You are never too young to start preparing for a healthy future. While it’s important for people of all ages to take an interest in their care, establishing a good relationship with a primary care physician as a young adult can have many positive effects as you grow older.
“Preventative medicine is something I think is really important,” explains Nadia Javaid, MD, a family practitioner with Saint Agnes Medical Center in Fresno, California. “The more we can screen for and diagnose health problems before they progress, the better we can treat people and the more we can educate people.”
As part of this, it’s vital to understand what health issues you should be regularly screened for and why. We spoke with Dr. Javaid about screenings to expect in our 20s and 30s—and how they can set us up for good health in the long-term.
No matter how old you are, taking charge of your health means a regular wellness visit. It is here that your doctor will assess your overall health—including height, weight and BMI—and help you understand any health risks in the coming months and years.
“This visit should include obtaining your vitals such as your heart rate and blood pressure,” adds Dr. Javaid. “It is also important for your doctor to ask you how you are eating and sleeping, if you’re consuming alcohol and how you are feeling. Your mental health should definitely be part of the conversation.”
It’s during this visit you may also receive any needed immunizations. Guidelines recommend that both men and women get a flu shot every year. If you received the tetanus-diphtheria and acellular pertussis (Tdap) immunization before age 19, you should get a tetanus-diphtheria (Td) booster every 10 years. (If you didn’t, ask your doctor about a new series of vaccines.) Should you need additional immunizations, such as the measles, mumps and rubella (MMR) vaccine, your doctor will advise based on your job, lifestyle, vacation plans, health status and age.
Your doctor may also check your skin for signs of cancer during these visits, especially if you’re at higher risk—you’ve had skin cancer already, it runs in the family or you’re exposed to a lot of sun. Both the American Cancer Society (ACS) and the American Academy of Dermatology suggest regular self-exams of the skin, so you can identify changes over time.
Screenings for Sexually Transmitted Infections
If you are sexually active, it is recommended that you get screenings and immunizations for certain infectious diseases.
“Often people, especially men, don’t have symptoms with many of these sexually transmitted diseases,” explains Dr. Javaid. “That is how it can be passed on from partner to partner. There are actually studies that show chlamydia is highest among women who are 20 to 24 years old, and it can ultimately cause infertility if not treated.”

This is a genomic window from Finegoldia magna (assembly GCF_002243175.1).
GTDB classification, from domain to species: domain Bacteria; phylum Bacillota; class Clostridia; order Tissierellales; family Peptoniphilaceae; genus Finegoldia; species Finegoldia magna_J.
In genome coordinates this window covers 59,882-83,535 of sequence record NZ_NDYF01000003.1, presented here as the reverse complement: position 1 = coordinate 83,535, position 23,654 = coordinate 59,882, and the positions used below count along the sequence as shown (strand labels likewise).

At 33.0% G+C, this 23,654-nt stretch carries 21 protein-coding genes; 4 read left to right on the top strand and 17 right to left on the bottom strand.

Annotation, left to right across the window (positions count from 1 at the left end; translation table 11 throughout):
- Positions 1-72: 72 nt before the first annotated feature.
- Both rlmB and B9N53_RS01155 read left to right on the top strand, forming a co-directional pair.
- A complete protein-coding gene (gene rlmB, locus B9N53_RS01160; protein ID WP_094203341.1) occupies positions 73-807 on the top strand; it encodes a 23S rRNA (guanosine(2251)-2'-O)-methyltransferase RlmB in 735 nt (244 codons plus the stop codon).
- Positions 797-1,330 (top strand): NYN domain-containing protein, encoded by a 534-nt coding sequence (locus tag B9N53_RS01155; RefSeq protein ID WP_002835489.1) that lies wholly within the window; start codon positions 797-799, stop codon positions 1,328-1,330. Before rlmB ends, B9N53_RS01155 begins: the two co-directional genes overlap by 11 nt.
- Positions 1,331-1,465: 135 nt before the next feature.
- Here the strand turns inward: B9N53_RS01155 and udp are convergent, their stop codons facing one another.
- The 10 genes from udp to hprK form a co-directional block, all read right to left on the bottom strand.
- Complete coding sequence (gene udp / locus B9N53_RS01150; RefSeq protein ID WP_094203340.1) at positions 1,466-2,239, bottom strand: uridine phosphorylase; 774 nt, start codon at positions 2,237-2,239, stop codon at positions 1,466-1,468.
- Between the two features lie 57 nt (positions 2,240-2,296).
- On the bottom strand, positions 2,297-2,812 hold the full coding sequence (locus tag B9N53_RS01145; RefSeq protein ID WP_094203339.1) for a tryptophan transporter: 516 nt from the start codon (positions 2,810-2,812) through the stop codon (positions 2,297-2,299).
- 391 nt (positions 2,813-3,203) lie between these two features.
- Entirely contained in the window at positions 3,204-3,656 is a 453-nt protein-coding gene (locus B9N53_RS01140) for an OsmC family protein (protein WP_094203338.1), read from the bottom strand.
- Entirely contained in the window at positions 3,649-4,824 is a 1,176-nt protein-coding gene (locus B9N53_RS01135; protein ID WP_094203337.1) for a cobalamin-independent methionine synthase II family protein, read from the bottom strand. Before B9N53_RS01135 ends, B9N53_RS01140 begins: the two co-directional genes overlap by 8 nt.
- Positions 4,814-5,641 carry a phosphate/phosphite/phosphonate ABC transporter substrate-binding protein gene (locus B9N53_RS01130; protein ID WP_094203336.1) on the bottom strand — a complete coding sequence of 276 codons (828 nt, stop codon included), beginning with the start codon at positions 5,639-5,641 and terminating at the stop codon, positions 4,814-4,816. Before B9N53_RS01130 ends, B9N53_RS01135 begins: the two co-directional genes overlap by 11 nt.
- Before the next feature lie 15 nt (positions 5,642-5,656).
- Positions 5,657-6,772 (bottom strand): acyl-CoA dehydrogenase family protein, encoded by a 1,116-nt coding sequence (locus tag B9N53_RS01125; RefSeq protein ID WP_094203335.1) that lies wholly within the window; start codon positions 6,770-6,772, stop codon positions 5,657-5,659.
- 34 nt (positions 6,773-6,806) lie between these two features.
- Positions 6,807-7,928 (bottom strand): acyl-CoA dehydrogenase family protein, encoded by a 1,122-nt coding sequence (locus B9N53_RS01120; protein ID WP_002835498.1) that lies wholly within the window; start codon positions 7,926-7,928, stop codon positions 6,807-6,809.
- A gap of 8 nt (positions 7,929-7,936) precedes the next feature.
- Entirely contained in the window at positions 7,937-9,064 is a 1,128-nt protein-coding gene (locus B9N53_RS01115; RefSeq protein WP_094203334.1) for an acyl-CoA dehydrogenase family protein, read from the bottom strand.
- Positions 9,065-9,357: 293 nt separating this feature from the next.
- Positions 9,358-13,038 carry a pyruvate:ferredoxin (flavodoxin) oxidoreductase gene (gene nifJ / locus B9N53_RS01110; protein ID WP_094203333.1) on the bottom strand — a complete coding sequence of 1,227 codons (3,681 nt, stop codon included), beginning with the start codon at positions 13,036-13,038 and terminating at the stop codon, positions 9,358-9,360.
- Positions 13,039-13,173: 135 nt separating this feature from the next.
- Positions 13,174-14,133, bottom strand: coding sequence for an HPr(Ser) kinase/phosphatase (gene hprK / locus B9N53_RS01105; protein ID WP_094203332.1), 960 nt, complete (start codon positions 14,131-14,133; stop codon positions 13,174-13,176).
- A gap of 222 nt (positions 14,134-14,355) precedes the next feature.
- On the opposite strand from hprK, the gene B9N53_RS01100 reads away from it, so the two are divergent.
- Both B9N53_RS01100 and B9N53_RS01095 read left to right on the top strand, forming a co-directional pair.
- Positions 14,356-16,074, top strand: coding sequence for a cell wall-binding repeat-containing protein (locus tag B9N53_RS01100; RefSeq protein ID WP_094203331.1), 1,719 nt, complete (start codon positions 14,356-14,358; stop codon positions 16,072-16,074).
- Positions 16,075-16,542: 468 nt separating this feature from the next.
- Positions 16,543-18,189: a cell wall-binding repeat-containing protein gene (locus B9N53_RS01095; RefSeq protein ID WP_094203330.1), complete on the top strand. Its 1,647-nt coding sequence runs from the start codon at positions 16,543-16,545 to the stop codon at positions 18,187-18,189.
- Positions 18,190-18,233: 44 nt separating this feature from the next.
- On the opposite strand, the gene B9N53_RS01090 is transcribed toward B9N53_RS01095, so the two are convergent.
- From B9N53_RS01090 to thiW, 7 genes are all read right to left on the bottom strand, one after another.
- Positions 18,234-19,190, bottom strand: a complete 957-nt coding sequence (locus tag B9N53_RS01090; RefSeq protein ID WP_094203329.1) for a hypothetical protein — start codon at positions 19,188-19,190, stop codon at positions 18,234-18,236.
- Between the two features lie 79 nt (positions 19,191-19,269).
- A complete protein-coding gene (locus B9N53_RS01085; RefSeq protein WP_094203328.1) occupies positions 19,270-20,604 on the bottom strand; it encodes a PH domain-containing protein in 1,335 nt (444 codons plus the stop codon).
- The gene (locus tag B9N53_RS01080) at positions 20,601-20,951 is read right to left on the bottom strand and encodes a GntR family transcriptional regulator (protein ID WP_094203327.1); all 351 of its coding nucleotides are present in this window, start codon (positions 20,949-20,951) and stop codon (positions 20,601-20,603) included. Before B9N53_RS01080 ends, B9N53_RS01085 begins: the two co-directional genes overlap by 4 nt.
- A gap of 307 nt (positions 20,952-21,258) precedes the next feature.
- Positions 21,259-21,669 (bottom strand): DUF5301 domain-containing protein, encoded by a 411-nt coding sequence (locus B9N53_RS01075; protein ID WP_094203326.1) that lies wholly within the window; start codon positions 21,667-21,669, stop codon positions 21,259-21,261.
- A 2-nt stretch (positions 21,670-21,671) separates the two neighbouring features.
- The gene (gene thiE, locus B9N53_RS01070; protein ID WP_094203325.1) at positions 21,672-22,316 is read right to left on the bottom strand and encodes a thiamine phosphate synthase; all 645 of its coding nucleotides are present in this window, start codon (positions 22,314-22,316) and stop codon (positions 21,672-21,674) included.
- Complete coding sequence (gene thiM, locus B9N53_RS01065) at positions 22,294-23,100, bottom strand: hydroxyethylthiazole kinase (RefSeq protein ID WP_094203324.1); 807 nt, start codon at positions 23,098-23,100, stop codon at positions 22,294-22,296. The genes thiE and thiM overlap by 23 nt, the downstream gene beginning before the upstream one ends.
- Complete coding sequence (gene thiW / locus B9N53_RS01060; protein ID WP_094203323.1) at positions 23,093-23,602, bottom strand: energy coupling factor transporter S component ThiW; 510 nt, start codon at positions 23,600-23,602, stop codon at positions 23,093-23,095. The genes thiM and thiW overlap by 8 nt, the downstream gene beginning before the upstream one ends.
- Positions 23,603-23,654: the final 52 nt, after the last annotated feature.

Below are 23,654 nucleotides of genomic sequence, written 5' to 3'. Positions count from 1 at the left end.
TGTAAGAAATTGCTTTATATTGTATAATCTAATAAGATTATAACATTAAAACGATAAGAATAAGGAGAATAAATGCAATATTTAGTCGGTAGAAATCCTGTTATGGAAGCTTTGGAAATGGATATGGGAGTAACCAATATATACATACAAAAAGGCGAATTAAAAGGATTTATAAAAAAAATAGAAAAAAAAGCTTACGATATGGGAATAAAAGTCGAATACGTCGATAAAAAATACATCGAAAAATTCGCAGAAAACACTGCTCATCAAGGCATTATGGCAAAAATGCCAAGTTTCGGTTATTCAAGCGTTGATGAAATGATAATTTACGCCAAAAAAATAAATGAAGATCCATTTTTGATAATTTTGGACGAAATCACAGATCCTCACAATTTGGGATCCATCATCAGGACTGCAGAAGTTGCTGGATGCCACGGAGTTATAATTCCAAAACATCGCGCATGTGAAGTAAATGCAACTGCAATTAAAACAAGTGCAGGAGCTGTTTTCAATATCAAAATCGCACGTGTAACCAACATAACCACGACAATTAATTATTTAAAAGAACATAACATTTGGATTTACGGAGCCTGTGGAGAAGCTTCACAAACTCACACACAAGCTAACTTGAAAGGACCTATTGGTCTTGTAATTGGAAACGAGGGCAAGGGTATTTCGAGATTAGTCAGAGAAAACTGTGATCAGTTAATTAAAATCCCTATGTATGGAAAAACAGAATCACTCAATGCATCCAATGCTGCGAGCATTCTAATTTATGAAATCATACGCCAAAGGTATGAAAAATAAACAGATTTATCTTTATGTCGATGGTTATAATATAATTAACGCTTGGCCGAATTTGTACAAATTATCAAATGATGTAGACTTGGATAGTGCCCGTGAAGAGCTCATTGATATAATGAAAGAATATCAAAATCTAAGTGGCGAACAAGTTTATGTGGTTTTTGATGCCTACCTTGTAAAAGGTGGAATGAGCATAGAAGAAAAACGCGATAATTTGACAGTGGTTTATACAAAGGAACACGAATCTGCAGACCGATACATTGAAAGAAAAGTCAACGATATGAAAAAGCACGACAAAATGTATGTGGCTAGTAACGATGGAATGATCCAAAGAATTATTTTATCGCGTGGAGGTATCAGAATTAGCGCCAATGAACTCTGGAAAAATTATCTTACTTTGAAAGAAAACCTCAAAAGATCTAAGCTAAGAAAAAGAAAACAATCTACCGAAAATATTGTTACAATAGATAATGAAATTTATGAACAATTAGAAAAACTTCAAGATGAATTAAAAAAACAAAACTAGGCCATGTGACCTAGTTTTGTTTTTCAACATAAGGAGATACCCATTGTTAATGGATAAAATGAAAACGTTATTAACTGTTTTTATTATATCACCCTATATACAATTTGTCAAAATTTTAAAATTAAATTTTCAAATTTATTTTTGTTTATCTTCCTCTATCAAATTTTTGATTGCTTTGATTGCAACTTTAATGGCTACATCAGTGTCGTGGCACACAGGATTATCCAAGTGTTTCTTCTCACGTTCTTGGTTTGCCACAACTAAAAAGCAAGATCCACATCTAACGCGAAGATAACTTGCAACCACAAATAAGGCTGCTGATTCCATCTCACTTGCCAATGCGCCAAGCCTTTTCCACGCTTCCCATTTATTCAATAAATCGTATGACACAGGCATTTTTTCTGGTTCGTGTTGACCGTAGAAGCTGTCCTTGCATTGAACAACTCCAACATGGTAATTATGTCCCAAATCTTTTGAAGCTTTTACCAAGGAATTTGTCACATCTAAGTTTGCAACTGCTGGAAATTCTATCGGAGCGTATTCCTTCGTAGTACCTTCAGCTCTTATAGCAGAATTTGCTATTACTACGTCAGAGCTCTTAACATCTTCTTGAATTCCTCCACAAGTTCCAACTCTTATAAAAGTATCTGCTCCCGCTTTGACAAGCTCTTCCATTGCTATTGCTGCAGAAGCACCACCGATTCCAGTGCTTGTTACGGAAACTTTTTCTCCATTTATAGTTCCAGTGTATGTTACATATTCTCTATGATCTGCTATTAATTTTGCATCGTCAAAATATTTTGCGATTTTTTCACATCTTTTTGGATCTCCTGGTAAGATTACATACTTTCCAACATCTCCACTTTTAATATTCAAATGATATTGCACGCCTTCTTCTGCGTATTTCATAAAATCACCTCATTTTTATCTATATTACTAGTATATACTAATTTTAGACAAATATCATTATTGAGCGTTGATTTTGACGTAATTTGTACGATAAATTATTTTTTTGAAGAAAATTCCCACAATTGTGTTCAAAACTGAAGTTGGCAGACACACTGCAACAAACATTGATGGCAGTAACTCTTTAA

Your screenings may depend on lifestyle and risk factors assessed by your physician, though Dr. Javaid suggests being tested for common infections, for peace of mind. Official recommendations include the following:
- The US Preventive Services Task Force (USPSTF) suggests sexually active women age 24 and under be screened for chlamydia and gonorrhea. The Centers for Disease Control and Prevention (CDC) suggests age 25 and under. Older women with risk factors, including a new partner, should be screened, as well.
- The CDC notes that adults at a higher risk for infection, including men who have sex with men (MSM), should be screened for chlamydia, gonorrhea and syphilis annually. The USPSTF suggests screenings should be based on risk.
- The USPSTF recommends everyone between ages 15 and 65 be tested for HIV. The CDC notes that some MSM benefit from additional tests every three to six months, and anyone who shares needles or doesn’t practice safe sex should get a yearly screening.
- Pregnant women should be screened for syphilis, hepatitis B and HIV. At-risk pregnant women should also be screened for chlamydia and gonorrhea early in their pregnancy with repeat testing as needed.
The American Society for Colposcopy and Cervical Pathology also recommends women between 21 and 29 receive a Pap smear every three years. Those between 30 and 65 should receive an HPV test/Pap smear every five years.
“If a Pap smear is abnormal, then patients may need more regular testing and might need a Pap smear every year,” concludes Dr. Javaid. “The Pap smear screens for cervical cancer, which can have symptoms of irregular vaginal bleeding, bleeding after intercourse and pelvic pain. If you experience any of these symptoms, notify your doctor as you may need to be screened early.”
Blood Pressure Screenings
More than 100 million US adults are considered to have hypertension, also known as high blood pressure. Even though the condition is comparatively uncommon in younger adults, Dr. Javaid says there has been a bit of a rise due to the obesity epidemic.
Hypertension typically doesn’t have any symptoms—and is often called “the silent killer” as a result. “High blood pressure can lead to heart failure and kidney failure,” stresses Dr. Javaid. “It can also increase your risk of stroke and heart attack. That’s why it’s really important to treat this disease.”